New findings from the phase 3 REDUCE-IT trial, published online March 18 in the Journal of the American College of Cardiology, demonstrate Vascepa reduced not only first but subsequent cardiovascular events among high-risk patients already receiving statin therapy. The trial randomized 8,179 statin-treated patients with triglycerides between 135 mg/dL and 500 mg/dL and LDL-cholesterol levels between 40 mg/dL and 100 mg/dL to either Vascepa 4 g daily or placebo. Of these patients, 71% had a history of atherosclerosis, and 29% had a history of diabetes. Throughout the trial period of 4.9 years, 2,909 cardiovascular events occurred within the study population, of which 1,606 were first events and 1,303 were subsequent events, including cardiovascular deaths, nonfatal heart attacks or strokes, coronary revascularization, and hospitalization for unstable angina. Compared with placebo, the Vascepa group experienced a 25% reduction of first events, 32% of second events, 31% of third events, and 48% of fourth or more events. Vascepa was well tolerated, although there was an increased incidence of atrial fibrillation and serious bleeding compared with the placebo group. However, the overall rates of these adverse effects were low and did not increase the risk of stroke.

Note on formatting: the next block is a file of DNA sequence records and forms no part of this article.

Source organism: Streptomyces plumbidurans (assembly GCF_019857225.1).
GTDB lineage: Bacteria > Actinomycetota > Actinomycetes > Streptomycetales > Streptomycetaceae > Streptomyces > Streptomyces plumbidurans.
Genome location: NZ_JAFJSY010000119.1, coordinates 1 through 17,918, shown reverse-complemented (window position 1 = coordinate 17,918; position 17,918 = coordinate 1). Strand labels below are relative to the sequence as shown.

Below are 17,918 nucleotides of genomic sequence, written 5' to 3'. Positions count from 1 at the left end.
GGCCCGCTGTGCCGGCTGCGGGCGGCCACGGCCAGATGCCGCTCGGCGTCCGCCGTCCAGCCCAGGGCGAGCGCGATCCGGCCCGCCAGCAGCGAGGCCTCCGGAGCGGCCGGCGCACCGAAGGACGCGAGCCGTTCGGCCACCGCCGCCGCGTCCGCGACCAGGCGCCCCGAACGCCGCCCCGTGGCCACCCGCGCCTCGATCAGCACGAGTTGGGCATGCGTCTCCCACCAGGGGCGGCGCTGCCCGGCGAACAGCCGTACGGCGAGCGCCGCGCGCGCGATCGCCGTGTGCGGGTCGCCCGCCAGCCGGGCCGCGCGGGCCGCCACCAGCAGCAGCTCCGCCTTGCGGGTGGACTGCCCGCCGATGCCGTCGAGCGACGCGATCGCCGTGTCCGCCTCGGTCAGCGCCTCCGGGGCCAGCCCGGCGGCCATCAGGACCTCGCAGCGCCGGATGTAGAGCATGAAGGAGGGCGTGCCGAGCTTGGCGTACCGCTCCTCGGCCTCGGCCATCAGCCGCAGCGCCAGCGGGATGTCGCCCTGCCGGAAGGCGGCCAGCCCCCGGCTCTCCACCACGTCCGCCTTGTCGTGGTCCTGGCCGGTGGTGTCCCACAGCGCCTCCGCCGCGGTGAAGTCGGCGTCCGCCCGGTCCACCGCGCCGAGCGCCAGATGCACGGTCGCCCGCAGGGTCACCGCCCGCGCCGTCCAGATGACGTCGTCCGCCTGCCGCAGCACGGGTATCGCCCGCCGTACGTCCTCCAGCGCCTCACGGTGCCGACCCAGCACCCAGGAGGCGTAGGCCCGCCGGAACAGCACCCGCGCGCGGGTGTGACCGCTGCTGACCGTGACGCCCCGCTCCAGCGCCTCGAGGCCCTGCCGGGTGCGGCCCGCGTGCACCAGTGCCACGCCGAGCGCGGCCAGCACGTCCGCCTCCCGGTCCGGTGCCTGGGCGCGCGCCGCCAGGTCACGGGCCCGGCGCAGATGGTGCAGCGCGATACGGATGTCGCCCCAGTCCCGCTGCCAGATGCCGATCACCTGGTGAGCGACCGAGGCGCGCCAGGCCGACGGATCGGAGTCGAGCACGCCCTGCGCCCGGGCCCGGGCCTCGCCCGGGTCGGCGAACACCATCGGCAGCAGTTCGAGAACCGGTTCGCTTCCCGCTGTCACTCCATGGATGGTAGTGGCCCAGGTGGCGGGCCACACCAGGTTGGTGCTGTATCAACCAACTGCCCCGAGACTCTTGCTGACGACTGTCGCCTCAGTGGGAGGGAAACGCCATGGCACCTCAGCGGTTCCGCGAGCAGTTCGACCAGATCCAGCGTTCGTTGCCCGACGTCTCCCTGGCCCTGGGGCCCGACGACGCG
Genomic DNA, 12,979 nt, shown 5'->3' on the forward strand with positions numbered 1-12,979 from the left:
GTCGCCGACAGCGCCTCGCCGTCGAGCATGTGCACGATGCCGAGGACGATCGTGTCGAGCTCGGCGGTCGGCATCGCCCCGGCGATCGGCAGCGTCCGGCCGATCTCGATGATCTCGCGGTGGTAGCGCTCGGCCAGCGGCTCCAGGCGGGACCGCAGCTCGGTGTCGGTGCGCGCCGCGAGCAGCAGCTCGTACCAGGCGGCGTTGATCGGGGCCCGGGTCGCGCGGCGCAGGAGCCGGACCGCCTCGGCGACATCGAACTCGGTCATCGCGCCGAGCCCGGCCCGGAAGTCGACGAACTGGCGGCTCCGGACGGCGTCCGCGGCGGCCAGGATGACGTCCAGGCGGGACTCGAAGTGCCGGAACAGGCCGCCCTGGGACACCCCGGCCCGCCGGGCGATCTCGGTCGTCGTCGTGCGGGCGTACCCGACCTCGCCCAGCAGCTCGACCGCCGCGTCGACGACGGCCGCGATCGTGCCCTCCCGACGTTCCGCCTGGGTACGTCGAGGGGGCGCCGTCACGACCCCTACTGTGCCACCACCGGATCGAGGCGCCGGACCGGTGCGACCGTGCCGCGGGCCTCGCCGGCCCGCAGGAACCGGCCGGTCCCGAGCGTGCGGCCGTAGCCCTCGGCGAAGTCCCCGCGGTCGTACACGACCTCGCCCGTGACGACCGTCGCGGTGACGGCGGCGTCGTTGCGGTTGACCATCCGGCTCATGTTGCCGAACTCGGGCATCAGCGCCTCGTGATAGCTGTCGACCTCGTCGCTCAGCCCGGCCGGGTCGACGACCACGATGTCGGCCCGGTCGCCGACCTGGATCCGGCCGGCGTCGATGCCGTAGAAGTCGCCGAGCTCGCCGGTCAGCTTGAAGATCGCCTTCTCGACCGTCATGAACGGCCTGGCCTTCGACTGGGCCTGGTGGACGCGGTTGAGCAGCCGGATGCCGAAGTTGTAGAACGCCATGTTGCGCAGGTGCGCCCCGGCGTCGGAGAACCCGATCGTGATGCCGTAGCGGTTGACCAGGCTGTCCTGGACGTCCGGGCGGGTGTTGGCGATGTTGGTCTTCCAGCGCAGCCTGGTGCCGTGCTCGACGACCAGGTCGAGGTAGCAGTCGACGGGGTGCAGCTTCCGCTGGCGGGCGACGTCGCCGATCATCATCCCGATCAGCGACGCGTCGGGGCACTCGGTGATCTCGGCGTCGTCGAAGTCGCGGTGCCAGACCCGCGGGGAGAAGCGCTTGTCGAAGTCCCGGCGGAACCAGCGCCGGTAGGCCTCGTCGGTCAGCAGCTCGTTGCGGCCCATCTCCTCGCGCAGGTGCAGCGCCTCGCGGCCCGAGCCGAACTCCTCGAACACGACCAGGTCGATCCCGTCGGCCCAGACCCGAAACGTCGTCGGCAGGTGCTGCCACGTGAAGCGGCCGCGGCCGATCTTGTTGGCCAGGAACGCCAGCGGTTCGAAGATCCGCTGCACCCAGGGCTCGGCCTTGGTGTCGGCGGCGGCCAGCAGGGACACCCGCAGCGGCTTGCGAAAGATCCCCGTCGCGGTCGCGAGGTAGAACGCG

Amarin, the manufacturer of Vascepa, plans to submit an application to the FDA by the end of March to include the CV benefit on Vascepa’s label.
About Vascepa (Icosapent ethyl)
Vascepa is a highly purified form of the omega-3 fatty acid, eicosapentaenoic acid (EPA), that’s found in fish oil. EPA reduces hepatic very low-density lipoprotein triglycerides (VLDL-TG) synthesis and/or secretion and enhances TG clearance from circulating VLDL particles.
Vascepa was approved by the FDA in July of 2012 as an adjunct to diet to reduce triglyceride (TG) levels in adult patients with severe (TG greater than or equal to 500mg/dL) hypertriglyceridemia (very high triglycerides).